Corporate Wellness just eviscerated the proposal that employers should disclose employee weight to shareholders.
The thing about this head-scratching proposal — and if you guessed that it originated with Ron Goetzel as a way to justify the existence of wellness vendors, you get how this industry works — is that it is such a bad idea that I didn’t even have to criticize it. I merely questioned it. Just reading the questions in this article would be enough for 99.9% of CEOs to decide they want nothing whatsoever to do with it. (The other 0.1% run wellness companies.)
And no HR executive, upon reading these questions, would even dare breach the notion with the C-suite, fearing these questions would be asked and knowing these questions are unanswerable.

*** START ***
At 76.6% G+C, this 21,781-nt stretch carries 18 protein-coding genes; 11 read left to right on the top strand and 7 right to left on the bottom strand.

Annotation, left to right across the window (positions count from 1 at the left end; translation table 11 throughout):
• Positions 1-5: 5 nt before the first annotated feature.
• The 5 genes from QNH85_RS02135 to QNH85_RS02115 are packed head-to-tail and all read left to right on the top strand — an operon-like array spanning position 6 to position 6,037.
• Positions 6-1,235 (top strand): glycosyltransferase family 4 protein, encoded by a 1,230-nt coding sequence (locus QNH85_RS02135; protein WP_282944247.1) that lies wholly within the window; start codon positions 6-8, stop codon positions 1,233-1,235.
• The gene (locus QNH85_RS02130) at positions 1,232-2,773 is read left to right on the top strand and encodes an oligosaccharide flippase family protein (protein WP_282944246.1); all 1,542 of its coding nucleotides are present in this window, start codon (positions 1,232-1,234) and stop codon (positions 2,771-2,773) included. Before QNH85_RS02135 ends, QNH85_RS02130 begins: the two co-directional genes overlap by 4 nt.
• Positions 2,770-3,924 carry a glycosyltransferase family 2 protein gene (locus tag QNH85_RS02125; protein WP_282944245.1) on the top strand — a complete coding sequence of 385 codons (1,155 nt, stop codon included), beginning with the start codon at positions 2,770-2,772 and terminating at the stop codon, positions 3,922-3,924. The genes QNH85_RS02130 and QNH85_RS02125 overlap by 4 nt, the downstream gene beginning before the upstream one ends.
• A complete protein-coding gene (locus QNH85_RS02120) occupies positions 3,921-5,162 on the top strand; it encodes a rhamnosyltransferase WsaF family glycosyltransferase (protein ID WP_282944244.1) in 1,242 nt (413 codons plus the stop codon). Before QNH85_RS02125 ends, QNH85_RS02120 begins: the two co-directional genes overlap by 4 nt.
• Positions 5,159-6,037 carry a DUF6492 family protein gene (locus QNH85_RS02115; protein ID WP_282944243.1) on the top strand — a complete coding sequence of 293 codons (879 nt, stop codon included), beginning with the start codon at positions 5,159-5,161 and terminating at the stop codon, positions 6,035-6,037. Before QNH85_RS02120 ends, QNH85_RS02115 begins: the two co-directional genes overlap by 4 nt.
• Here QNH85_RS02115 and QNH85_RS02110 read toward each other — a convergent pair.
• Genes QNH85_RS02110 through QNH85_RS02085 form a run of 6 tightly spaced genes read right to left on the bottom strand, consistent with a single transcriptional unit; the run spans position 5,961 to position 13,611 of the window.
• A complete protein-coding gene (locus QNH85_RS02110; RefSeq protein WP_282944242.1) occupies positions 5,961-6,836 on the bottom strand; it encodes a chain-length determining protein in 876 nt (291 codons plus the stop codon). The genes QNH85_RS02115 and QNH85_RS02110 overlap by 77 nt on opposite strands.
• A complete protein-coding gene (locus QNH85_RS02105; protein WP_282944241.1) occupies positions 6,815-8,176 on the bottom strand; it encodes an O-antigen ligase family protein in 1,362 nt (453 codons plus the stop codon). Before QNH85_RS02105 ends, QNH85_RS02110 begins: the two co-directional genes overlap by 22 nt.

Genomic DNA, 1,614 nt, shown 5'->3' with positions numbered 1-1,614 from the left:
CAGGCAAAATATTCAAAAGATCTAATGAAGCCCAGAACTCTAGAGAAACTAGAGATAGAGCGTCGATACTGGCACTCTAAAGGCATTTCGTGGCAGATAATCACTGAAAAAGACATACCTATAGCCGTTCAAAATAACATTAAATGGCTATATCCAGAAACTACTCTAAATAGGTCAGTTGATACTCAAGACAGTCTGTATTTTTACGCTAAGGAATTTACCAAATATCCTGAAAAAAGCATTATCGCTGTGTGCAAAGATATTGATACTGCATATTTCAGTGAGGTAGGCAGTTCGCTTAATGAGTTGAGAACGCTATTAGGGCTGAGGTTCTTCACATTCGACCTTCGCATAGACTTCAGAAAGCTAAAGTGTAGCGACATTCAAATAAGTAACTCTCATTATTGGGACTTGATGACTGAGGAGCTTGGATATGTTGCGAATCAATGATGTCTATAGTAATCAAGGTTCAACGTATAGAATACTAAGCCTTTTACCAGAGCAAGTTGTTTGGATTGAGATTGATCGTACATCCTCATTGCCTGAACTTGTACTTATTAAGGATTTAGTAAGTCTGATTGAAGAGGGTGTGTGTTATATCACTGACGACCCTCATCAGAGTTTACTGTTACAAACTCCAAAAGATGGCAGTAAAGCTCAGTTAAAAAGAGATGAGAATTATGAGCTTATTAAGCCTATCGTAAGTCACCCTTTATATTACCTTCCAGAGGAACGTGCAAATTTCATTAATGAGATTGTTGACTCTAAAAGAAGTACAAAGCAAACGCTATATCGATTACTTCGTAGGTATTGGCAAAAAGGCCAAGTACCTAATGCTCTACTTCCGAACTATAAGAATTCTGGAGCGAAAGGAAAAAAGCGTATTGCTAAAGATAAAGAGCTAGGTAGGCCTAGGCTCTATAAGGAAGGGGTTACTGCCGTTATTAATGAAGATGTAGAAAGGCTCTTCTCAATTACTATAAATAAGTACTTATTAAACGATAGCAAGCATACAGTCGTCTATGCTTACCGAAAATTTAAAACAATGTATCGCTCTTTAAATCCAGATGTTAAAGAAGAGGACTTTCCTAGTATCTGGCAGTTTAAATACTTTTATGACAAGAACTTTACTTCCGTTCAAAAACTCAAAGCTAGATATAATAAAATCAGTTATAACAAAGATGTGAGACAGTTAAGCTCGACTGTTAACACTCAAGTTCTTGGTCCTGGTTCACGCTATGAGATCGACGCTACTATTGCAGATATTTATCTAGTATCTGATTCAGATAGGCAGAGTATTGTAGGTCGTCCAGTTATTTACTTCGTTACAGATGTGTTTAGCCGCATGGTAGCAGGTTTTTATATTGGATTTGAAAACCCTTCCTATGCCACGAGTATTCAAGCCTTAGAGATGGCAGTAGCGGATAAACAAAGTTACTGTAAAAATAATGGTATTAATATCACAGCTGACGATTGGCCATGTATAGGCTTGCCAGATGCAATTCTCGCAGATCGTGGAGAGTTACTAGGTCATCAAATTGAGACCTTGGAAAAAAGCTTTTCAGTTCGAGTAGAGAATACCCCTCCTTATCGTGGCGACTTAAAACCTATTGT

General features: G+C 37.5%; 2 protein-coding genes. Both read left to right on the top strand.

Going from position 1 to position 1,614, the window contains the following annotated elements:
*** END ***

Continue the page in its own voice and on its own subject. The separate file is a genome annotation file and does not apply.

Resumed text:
Further, the format of just asking questions fit Corporate Wellness needs. They were kind enough to allow me to write an article for them knowing that many vendors get apoplectic at the mere mention of my name, let alone my appearance in their widely read publication. I reciprocated this kindness by writing an unopinionated article.
By the end, though, I couldn’t hold back. In an industry known for its dumb ideas, this proposal to disclose employee health metrics to shareholders is one of the dumbest. And the dumbest of all metrics included in this proposal would be depression. In this case I did offer an opinion:
Just say no. It would be impossible to estimate the number of depressed employees in a manner accurate enough to withstand an audit. [And review by outside auditors is a key part of this proposal.] The task of determining who is depressed would involve highly intrusive and costly assessments by others, or else self-assessments that almost beg to be completed with misinformation. Many employees who are depressed don’t know it and others aren’t going to admit it.
I personally find it depressing that this proposal would even be on the table. After you read about it, I think you’ll agree.